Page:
Mapping the Environmental Impact Footprint of Cities, Companies, and Household

  1. FS
  2. PR
  3. FR①
  4. FR②
  5. FR③
  6. FR④
  7. FR⑤


PL Photo Project Leader

KANEMOTO Keiichiro


I am an Associate Professor of Research Institute for Humanity and Nature. Before that, I was a Lecturer of Institute of Decision Science for a Sustainable Society at Kyushu University and Faculty of Economics and Law at Shinshu University. From 2009 - 2011, I was a visiting research fellow at Integrated Sustainability Analysis, the University of Sydney. I received my Ph.D. in 2014 from Tohoku University. In 2018, 2019, and 2020, I was named a Highly Cited Researcher in the fiel of Cross-Field by Clarivate Analytics.

>> Annual Report
Researchers at RIHN
NGUYEN, Tien HoangSenior Researcher
TAHERZADEH, Oliver AhrashSenior Researcher
LEE, JemyungSenior Researcher
KATAFUCHI YuyaSenior Researcher
FAHMI, MuhamadResearcher
FARABI-ASL, HadiResearcher
LI, XinmengResearcher
TAKATA ShokoResearch Associate


A recent study in Nature showed that up to a third of biodiversity loss is driven by trade, and a body of other studies have identified the same pattern for GHG emissions, air pollution, and other environmental ills. Many environmental impacts worldwide are ultimately driven by consumption in developed countries. Considerations of remote responsibility, ecological footprint, and scope 3 emissions are now a standard part of the environmental policy discussion at many levels, from the UNFCC to individual businesses and households.

Providing better information to buyers and decisionmakers can be a powerful way to reduce environmental pressures worldwide. The life-cycle analysis (LCA) and supply chain analysis tools (multi-regional input-output (MRIO) models) used to analyze these remote effects in detail have benefited from significant advances in the past years, with improving models and, more recently, the link of economic models to spatial (GIS) maps that locate more precisely how global supply chains link to particular emissions and biodiversity hotspots.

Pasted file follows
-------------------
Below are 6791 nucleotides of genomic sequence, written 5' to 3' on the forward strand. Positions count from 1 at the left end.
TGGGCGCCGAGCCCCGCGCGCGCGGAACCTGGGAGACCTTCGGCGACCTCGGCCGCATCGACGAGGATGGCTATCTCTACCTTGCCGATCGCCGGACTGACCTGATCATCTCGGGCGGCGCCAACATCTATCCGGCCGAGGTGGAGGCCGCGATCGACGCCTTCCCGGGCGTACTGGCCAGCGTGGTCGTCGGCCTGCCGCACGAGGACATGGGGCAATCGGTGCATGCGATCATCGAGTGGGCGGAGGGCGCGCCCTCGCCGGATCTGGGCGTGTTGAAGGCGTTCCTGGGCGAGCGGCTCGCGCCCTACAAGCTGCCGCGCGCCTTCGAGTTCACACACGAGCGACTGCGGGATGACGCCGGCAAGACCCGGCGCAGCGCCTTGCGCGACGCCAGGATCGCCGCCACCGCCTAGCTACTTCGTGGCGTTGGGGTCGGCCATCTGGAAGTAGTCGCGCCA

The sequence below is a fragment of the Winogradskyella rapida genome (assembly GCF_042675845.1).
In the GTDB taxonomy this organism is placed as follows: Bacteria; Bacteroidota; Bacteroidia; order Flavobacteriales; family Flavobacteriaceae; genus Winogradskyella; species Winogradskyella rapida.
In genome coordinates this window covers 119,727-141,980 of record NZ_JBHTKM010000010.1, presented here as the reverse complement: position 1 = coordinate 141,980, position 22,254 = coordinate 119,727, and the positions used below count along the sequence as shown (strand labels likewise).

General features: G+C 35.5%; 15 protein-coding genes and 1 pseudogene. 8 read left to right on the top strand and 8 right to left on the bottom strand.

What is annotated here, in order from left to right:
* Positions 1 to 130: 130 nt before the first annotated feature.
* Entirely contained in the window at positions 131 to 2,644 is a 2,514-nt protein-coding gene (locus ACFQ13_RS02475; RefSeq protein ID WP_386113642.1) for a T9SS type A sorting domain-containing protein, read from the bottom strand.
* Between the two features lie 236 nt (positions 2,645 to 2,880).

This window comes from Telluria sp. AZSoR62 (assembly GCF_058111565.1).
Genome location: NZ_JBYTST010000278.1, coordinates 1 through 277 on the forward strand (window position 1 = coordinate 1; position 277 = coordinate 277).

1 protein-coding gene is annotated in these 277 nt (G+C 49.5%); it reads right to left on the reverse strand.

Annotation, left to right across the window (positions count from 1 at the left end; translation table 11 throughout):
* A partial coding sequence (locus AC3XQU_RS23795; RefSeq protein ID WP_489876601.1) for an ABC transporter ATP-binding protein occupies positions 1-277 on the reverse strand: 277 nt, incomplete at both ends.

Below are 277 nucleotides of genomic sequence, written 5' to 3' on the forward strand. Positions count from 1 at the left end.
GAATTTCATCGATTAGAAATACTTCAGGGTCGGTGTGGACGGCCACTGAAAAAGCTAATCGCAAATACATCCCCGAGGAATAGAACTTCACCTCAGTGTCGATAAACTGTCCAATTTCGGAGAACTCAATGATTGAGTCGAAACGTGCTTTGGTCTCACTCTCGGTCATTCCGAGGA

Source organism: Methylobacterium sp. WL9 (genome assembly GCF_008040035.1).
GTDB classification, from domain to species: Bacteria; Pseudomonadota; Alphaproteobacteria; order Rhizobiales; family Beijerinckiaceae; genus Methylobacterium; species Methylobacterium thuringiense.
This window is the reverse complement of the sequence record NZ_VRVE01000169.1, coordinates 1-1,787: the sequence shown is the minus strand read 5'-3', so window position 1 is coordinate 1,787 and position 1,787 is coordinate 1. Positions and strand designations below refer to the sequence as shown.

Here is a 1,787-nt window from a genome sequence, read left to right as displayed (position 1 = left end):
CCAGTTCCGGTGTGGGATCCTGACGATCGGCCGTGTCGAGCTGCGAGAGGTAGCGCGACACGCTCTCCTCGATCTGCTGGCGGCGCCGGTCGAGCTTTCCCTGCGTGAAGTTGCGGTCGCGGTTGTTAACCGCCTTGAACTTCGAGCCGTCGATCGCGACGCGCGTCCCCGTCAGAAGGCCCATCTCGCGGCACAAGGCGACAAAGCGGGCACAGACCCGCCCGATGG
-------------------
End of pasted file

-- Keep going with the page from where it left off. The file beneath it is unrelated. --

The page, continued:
However, while existing work sketches out the broad picture, it still falls short of being detailed enough to help with many specific decisions. Existing supply chain analyses operate at the resolution of countries and broad economic sectors. In practice decision-makers at these levels often only have limited effective economic and judicial power. Many individuals, businesses, and local governments are seeking to reduce their total environmental footprint, but existing models are either too coarse resolution to be truly useful or require expensive and time-consuming modifi cations to be useful for informing specific decisions.

Unlike most studies, which focus on environmental emissions and international trade, this is the first study to clarify the effect of global supply chains on environmental impacts. Further, in addition to countries and regions, we will estimate the environmental footprint of cities, companies, and households. The proposed project would be a major contribution and can be expected to be of high interest to businesses, policymakers, NGOs, sustainability consultants, and researchers around the world. The project team has deep experience in supply chain analysis and environmental impact assessment.


In 2018, we estimated the carbon footprint of 13,000 cities. Globally, we find carbon footprints are highly concentrated in a small number of dense, high-income cities and affluent suburbs. 100 cities drive 18% of global emissions. In most countries (98 of 187 assessed), the top three urban areas are responsible for more than one-quarter of national emissions.

In 2019, we identified five key results about Japanese food diet from the Japanese carbon footprint (CF) household study. First, differences in household demographics (age and sex) do not explain variation in household food CF. Second, regional differences in foodrelated CF exist, but these are not the main explanatory factor of household differences. Third, household income and savings are weakly correlated with food-related CF. Fourth, there is 1.9 times higher in food CF between the mean household in the lowest and highest quartile. Finally, meat consumption is almost identical across the four quartiles, and it is rather consumption of fish, vegetables, confectionary, alcohol, and restaurants that differentiates high and low CF households.

In 2020, we estimated carbon footprint of Japanese and Indian cities. In the Indian study, we show the eradication of extreme poverty does not conflict with ambitious climate change mitigation in India. However, our analysis suggests CF reduction policies within India need to target high-expenditure households, as they are responsible for nearly seven times more carbon emissions than lowexpenditure households (living on $1.9 consumption a day). In the Japanese study, we construct household CF inventories for 1172 Japanese cities using detailed consumer expenditure data and a Japanese domestic multiregional input-output (MRIO) model. We identify the consumption activities which city policymakers can target to reduce CF. We observe a strong concentration of household CF in a few cities in Japan: 40% of the total Japanese CF is driven by 143 cities.

The concept fi gure of the environmental footprint of cities.

The concept fi gure of the environmental footprint of cities.

The carbon footprint of Asian cities.

The webpage screenshot of the carbon footprint cities